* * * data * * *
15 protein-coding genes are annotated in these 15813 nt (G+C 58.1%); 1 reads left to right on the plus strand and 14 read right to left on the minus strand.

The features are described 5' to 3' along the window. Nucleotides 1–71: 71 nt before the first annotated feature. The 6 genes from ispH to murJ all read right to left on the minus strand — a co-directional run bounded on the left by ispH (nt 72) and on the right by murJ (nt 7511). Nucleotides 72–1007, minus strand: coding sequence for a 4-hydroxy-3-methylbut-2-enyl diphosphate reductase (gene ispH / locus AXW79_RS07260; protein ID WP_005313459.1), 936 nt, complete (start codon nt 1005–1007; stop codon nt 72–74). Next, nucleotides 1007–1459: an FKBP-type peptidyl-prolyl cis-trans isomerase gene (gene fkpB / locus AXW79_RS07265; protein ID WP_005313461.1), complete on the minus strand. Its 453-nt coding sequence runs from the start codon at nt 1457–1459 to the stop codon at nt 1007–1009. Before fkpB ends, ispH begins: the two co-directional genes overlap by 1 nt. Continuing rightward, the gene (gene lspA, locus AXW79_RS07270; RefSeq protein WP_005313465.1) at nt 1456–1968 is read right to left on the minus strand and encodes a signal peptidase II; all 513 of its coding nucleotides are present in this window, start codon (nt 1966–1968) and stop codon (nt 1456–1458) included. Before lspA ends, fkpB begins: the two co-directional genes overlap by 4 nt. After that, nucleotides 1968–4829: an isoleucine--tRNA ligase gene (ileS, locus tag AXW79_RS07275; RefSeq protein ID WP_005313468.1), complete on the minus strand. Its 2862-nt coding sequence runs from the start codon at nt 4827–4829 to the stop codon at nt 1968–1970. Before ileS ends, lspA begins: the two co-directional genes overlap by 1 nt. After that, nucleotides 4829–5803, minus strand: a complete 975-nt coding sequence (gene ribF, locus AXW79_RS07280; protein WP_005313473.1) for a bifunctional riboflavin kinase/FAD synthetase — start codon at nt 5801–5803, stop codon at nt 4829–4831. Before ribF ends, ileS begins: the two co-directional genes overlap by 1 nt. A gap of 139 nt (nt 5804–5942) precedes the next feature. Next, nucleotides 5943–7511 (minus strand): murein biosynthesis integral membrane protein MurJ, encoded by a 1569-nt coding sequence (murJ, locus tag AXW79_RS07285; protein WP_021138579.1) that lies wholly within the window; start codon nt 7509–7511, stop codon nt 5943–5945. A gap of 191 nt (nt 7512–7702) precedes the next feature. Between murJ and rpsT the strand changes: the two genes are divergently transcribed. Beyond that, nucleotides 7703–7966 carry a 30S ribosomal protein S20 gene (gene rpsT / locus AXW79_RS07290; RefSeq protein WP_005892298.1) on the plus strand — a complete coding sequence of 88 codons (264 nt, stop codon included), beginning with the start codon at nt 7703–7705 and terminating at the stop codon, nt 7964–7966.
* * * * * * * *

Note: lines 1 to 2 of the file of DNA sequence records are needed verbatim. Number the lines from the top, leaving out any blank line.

15 protein-coding genes are annotated in these 15813 nt (G+C 58.1%); 1 reads left to right on the plus strand and 14 read right to left on the minus strand.

The features are described 5' to 3' along the window. Nucleotides 1–71: 71 nt before the first annotated feature. The 6 genes from ispH to murJ all read right to left on the minus strand — a co-directional run bounded on the left by ispH (nt 72) and on the right by murJ (nt 7511). Nucleotides 72–1007, minus strand: coding sequence for a 4-hydroxy-3-methylbut-2-enyl diphosphate reductase (gene ispH / locus AXW79_RS07260; protein ID WP_005313459.1), 936 nt, complete (start codon nt 1005–1007; stop codon nt 72–74). Next, nucleotides 1007–1459: an FKBP-type peptidyl-prolyl cis-trans isomerase gene (gene fkpB / locus AXW79_RS07265; protein ID WP_005313461.1), complete on the minus strand. Its 453-nt coding sequence runs from the start codon at nt 1457–1459 to the stop codon at nt 1007–1009. Before fkpB ends, ispH begins: the two co-directional genes overlap by 1 nt. Continuing rightward, the gene (gene lspA, locus AXW79_RS07270; RefSeq protein WP_005313465.1) at nt 1456–1968 is read right to left on the minus strand and encodes a signal peptidase II; all 513 of its coding nucleotides are present in this window, start codon (nt 1966–1968) and stop codon (nt 1456–1458) included. Before lspA ends, fkpB begins: the two co-directional genes overlap by 4 nt. After that, nucleotides 1968–4829: an isoleucine--tRNA ligase gene (ileS, locus tag AXW79_RS07275; RefSeq protein ID WP_005313468.1), complete on the minus strand. Its 2862-nt coding sequence runs from the start codon at nt 4827–4829 to the stop codon at nt 1968–1970. Before ileS ends, lspA begins: the two co-directional genes overlap by 1 nt. After that, nucleotides 4829–5803, minus strand: a complete 975-nt coding sequence (gene ribF, locus AXW79_RS07280; protein WP_005313473.1) for a bifunctional riboflavin kinase/FAD synthetase — start codon at nt 5801–5803, stop codon at nt 4829–4831. Before ribF ends, ileS begins: the two co-directional genes overlap by 1 nt. A gap of 139 nt (nt 5804–5942) precedes the next feature. Next, nucleotides 5943–7511 (minus strand): murein biosynthesis integral membrane protein MurJ, encoded by a 1569-nt coding sequence (murJ, locus tag AXW79_RS07285; protein WP_021138579.1) that lies wholly within the window; start codon nt 7509–7511, stop codon nt 5943–5945. A gap of 191 nt (nt 7512–7702) precedes the next feature. Between murJ and rpsT the strand changes: the two genes are divergently transcribed. Beyond that, nucleotides 7703–7966 carry a 30S ribosomal protein S20 gene (gene rpsT / locus AXW79_RS07290; RefSeq protein WP_005892298.1) on the plus strand — a complete coding sequence of 88 codons (264 nt, stop codon included), beginning with the start codon at nt 7703–7705 and terminating at the stop codon, nt 7964–7966.